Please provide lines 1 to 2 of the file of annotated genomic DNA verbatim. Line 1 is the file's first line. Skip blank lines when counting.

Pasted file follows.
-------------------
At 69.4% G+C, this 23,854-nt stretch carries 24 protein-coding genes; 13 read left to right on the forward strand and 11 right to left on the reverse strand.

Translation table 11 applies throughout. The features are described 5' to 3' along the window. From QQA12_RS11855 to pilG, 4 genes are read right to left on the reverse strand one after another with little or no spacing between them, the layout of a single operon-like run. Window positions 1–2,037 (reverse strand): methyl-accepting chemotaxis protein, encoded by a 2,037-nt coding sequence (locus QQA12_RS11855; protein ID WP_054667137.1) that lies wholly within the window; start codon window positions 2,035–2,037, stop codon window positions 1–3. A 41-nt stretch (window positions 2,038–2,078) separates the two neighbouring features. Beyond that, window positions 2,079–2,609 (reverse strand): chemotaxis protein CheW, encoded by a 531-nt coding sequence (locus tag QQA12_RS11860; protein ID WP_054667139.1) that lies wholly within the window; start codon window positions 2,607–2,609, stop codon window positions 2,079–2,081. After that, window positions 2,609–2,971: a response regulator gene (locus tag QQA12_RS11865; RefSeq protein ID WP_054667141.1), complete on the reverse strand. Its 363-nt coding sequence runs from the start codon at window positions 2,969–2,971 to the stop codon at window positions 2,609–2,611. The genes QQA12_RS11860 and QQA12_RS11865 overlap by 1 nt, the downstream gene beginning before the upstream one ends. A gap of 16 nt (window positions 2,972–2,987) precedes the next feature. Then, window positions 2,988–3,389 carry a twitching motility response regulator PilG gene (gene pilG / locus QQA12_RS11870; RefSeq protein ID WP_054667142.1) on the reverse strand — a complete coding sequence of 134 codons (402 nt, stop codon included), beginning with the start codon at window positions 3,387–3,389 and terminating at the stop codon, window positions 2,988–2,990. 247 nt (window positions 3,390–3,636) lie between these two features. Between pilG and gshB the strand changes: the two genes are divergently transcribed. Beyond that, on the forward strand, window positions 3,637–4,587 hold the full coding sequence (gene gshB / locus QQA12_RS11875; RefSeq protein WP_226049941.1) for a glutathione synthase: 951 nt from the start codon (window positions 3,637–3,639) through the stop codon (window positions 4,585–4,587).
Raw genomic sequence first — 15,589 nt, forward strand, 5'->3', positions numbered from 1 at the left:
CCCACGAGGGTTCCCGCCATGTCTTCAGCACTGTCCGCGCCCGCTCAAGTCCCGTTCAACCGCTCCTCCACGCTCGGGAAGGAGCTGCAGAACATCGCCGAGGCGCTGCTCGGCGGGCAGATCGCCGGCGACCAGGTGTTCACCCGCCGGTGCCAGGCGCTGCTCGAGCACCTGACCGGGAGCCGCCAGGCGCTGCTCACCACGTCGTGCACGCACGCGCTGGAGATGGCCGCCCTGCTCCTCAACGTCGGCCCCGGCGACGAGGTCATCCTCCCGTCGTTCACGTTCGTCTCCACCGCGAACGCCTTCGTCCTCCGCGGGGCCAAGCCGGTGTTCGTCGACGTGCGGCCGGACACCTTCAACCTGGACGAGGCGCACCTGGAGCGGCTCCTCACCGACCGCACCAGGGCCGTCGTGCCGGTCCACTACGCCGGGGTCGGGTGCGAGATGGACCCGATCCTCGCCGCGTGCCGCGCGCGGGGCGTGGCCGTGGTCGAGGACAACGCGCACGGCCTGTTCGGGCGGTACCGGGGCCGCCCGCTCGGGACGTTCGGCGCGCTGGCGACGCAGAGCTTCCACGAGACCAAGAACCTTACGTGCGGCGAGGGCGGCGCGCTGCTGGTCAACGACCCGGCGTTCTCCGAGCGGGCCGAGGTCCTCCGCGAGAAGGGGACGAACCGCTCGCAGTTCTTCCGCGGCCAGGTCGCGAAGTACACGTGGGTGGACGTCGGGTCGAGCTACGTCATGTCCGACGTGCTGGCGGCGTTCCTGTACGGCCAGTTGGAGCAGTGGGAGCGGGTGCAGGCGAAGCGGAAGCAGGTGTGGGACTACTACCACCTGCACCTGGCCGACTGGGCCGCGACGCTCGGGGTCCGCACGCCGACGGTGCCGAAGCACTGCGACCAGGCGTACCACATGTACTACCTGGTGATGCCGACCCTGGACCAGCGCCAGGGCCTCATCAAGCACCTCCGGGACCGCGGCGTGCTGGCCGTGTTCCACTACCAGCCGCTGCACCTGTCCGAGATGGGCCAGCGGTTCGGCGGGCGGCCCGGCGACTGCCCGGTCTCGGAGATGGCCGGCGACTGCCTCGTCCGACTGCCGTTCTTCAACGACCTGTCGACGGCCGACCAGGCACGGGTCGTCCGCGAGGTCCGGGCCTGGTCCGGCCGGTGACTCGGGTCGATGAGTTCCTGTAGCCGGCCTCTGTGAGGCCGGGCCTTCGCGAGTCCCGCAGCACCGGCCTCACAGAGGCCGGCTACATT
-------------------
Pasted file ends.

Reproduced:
At 69.4% G+C, this 23,854-nt stretch carries 24 protein-coding genes; 13 read left to right on the forward strand and 11 right to left on the reverse strand.

Translation table 11 applies throughout. The features are described 5' to 3' along the window. From QQA12_RS11855 to pilG, 4 genes are read right to left on the reverse strand one after another with little or no spacing between them, the layout of a single operon-like run. Window positions 1–2,037 (reverse strand): methyl-accepting chemotaxis protein, encoded by a 2,037-nt coding sequence (locus QQA12_RS11855; protein ID WP_054667137.1) that lies wholly within the window; start codon window positions 2,035–2,037, stop codon window positions 1–3. A 41-nt stretch (window positions 2,038–2,078) separates the two neighbouring features. Beyond that, window positions 2,079–2,609 (reverse strand): chemotaxis protein CheW, encoded by a 531-nt coding sequence (locus tag QQA12_RS11860; protein ID WP_054667139.1) that lies wholly within the window; start codon window positions 2,607–2,609, stop codon window positions 2,079–2,081. After that, window positions 2,609–2,971: a response regulator gene (locus tag QQA12_RS11865; RefSeq protein ID WP_054667141.1), complete on the reverse strand. Its 363-nt coding sequence runs from the start codon at window positions 2,969–2,971 to the stop codon at window positions 2,609–2,611. The genes QQA12_RS11860 and QQA12_RS11865 overlap by 1 nt, the downstream gene beginning before the upstream one ends. A gap of 16 nt (window positions 2,972–2,987) precedes the next feature. Then, window positions 2,988–3,389 carry a twitching motility response regulator PilG gene (gene pilG / locus QQA12_RS11870; RefSeq protein ID WP_054667142.1) on the reverse strand — a complete coding sequence of 134 codons (402 nt, stop codon included), beginning with the start codon at window positions 3,387–3,389 and terminating at the stop codon, window positions 2,988–2,990. 247 nt (window positions 3,390–3,636) lie between these two features. Between pilG and gshB the strand changes: the two genes are divergently transcribed. Beyond that, on the forward strand, window positions 3,637–4,587 hold the full coding sequence (gene gshB / locus QQA12_RS11875; RefSeq protein WP_226049941.1) for a glutathione synthase: 951 nt from the start codon (window positions 3,637–3,639) through the stop codon (window positions 4,585–4,587).